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Support Grows for Private Anti-Pirate Fleet

Mar 5, 2011 – 8:03 AM
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Sharon Weinberger

Sharon Weinberger Contributor

With too many pirates and not enough warships, the insurance companies that have been forced to pay huge ransoms for hijacked ships have come up with their own solution: They are proposing a privately operated fleet that would accompany ships through pirate-infested waters.

This convoy escort program would establish a fleet of fast, armed patrol boats to combat the spate of pirate attacks in the Arabian Sea, Indian Ocean, Gulf of Aden and elsewhere. And the push for it is not coming from ship owners, but rather from those who pay the price when a ship is hijacked -- the insurers.

Somalian pirates
AFP / Getty Images
Alleged Somali pirates surrender to Indian naval forces in the Gulf of Aden off the coast of Somalia on Sept. 5.
"It's not a shipping industry concept, it's an insurance industry concept," said Giles Noakes, chief maritime security officer for the Baltic and International Maritime Council, a shipping trade association.

The force would be designed to help international navies protect commercial ships, not take the place of military forces, Noakes told AOL News in an interview. "The aim is to help, rather than replace," he said.

The concept is a fleet that would be owned and operated by a private company, but operated on a not-for-profit basis by recovering costs from the shipping industry for its protection. It could even provide the foundations of a regional coast guard for countries in the region, Noakes suggested.

Supporters are quick to point out this is not a mercenary force.

"The concept is not a private navy but a legitimate protection of merchant tonnage transiting this key artery of world trade," said Isabella Young, a spokeswoman for Jardine Lloyd Thompson Group plc, an insurance company that is working to develop the concept, in an e-mail to AOL News.

What is driving the concept is the increasing number of attacks, said Doug Brooks, president of the International Stability Operations Association, a Washington D.C.-based trade association for private security contractors. In other words, the increasing intensity of attacks is making insurance companies think that hiring a protection force could end up being cheaper than paying off ransoms.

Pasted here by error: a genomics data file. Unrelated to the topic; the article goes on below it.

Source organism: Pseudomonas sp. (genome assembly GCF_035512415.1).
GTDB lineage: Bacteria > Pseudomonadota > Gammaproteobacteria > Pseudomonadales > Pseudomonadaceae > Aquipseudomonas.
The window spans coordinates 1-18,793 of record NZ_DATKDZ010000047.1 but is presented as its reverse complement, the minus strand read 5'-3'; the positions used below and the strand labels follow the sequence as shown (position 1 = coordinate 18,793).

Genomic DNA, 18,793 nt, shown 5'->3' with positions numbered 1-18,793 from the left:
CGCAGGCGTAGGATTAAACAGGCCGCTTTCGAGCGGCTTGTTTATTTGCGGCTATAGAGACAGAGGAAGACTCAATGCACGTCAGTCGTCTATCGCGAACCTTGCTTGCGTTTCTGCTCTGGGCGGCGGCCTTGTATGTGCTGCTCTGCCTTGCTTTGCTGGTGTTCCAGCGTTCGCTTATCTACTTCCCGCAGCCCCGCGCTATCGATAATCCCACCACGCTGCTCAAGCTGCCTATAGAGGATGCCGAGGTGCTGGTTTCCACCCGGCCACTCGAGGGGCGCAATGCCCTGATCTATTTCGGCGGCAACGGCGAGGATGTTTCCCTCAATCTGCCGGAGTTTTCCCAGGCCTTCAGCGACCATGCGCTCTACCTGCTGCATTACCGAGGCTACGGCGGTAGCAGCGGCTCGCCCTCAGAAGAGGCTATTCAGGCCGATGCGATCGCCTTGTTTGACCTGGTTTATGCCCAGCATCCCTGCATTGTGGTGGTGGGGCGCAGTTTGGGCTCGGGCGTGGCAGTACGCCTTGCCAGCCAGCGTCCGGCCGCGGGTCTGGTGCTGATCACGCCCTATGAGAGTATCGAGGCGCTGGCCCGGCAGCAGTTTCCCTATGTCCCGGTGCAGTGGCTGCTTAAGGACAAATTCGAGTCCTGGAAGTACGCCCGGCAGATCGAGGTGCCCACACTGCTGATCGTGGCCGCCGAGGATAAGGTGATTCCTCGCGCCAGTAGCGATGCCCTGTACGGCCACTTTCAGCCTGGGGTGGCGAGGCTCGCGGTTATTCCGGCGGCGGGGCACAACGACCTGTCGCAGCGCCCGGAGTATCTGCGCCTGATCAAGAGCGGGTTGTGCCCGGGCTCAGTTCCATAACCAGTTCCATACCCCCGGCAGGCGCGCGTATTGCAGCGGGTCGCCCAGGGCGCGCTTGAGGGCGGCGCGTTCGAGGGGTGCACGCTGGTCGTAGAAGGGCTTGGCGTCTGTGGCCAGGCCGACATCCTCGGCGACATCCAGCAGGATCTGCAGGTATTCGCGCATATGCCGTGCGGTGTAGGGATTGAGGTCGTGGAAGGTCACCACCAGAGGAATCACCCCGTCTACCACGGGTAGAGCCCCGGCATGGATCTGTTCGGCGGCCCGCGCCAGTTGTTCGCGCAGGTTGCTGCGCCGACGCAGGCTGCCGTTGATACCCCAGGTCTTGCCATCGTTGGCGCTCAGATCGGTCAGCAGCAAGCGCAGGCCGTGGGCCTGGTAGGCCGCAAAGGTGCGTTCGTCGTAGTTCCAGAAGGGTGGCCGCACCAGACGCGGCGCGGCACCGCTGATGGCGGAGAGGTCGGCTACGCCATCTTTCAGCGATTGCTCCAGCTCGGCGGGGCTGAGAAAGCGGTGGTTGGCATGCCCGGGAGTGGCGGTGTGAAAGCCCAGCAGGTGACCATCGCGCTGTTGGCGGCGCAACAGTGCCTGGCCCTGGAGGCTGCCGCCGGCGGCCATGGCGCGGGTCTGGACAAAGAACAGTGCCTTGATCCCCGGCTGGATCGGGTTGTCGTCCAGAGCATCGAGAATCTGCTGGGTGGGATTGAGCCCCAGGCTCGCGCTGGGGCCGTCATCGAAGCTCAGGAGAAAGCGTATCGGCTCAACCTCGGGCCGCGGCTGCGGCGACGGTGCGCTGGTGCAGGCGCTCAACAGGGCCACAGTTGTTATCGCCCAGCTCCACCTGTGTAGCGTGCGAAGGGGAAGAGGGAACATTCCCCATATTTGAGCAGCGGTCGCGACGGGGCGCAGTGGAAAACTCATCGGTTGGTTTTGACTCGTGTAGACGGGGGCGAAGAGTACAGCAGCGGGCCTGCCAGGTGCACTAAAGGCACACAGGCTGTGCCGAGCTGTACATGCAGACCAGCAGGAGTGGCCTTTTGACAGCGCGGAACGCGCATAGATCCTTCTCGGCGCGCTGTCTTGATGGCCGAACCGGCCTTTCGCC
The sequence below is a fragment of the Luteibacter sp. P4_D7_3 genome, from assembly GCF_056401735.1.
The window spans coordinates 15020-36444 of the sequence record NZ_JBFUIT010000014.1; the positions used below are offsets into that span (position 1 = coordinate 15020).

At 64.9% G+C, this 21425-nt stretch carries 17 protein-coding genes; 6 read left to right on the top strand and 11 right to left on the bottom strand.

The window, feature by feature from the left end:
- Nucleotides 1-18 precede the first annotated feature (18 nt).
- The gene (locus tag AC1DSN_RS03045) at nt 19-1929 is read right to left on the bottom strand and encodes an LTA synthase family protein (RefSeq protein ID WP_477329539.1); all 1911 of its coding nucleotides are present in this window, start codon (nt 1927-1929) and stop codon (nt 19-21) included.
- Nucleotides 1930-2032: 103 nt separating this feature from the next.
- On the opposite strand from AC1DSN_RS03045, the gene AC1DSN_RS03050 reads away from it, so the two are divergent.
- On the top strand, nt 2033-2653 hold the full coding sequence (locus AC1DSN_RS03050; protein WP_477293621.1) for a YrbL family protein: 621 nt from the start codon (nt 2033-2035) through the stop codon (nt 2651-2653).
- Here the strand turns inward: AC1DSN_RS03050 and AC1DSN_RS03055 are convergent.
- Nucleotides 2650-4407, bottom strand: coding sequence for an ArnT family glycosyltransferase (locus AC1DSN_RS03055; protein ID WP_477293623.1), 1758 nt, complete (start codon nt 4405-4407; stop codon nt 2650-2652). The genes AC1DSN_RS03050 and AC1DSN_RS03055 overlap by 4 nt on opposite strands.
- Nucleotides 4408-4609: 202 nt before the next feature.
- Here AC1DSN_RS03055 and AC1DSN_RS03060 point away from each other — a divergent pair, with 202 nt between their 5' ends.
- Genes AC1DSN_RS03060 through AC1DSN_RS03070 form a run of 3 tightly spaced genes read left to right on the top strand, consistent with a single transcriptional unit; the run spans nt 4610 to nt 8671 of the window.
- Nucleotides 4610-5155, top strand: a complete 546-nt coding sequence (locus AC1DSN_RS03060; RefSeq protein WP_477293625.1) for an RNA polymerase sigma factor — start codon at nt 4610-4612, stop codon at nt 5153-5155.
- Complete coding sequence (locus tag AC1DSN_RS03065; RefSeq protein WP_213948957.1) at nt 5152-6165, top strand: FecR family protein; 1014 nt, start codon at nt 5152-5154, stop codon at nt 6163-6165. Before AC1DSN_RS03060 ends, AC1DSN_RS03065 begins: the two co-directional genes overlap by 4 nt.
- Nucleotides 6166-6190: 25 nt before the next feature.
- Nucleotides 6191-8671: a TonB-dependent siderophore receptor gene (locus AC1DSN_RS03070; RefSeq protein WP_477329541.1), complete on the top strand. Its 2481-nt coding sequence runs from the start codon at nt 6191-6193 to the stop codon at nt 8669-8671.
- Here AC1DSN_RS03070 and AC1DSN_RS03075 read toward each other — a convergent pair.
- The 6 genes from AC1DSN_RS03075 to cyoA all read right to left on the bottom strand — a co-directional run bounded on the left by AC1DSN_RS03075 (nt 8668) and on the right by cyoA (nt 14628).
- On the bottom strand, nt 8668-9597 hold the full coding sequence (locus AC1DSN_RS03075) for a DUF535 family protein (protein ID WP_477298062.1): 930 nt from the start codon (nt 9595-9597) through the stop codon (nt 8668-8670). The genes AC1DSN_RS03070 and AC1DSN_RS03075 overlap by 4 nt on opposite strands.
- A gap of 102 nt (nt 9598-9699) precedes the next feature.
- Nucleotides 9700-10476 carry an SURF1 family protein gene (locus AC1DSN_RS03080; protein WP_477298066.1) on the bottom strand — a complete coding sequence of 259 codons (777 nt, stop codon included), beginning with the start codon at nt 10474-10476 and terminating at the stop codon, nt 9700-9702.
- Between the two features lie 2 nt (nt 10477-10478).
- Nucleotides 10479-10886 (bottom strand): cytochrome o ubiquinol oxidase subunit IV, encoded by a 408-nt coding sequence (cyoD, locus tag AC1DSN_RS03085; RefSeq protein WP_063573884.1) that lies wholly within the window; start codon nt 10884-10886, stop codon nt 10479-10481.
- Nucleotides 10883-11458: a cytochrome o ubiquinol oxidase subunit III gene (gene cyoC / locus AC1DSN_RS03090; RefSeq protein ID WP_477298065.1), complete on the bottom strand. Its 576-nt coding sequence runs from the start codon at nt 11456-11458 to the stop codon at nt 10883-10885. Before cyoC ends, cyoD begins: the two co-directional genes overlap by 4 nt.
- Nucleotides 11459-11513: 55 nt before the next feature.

"Up to now, so few ships were captured by pirates, even in infested areas, that it was cheaper to pay off ransoms when you have to do it [rather] than arming the ships and dealing with armed crews," Brooks told AOL News. "So it's basically driven by the insurance factor."

Four Americans aboard a hijacked yacht were killed by their captors last month, after negotiations between the pirates and the U.S. military forces, which sent warships to pursue the hijacked yacht, broke down.

But a private convoy force, even if adopted, would be aimed at commercial ships and would likely do little to protect people on yachts who wander into pirate-infested water. Such boats become "easy prey," Noakes said, describing death of the four Americans by pirates as "a tragedy."

Private security firms are already employed, in some cases, to help protect ships as they pass through pirate-infested waters, but insurance companies have balked at the liability of having armed security guards on ships. But the use of armed guards on ships is increasing, according to Graham Kerr, the chief administration officer of Cyprus-based Hart Security.

The larger problem, however, is that there simply aren't enough military warships to patrol the areas where pirates lurk. As more military warships increased their presence in the Gulf of Aden, for example, pirate attacks moved into the Indian Ocean and Arabian Sea.

"The facts are it's extraordinarily difficult for governments to provide sufficient government forces to be able to undertake those tasks," Kerr said. "If they could, I'm sure they would."

The situation on the seas is similar to the burgeoning use of private security companies in Iraq and Afghanistan, which were brought in to perform tasks once performed solely by the military. "I think it's an extension of that trend," Kerr said.

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Still, the idea of a convoy force has a number of hurdles, including getting approval from a flag state and collecting the funding from participating states to build the force, which would be made up of 16 patrol boats. The idea is that ships would pay for the armed escorts in place of the normal additional insurance premium required for crossing pirate-infested waters.

Later this month, the various ship builders associations will discuss the idea at a meeting to decide whether to endorse it, Noakes said. Even if some people regard the idea of a private security force patrolling the waters as anathema, the idea only exists because of the lack of alternatives, he said.

"However outrageous it may seem to some people," he said, "there are no other parallel strategies on the table."
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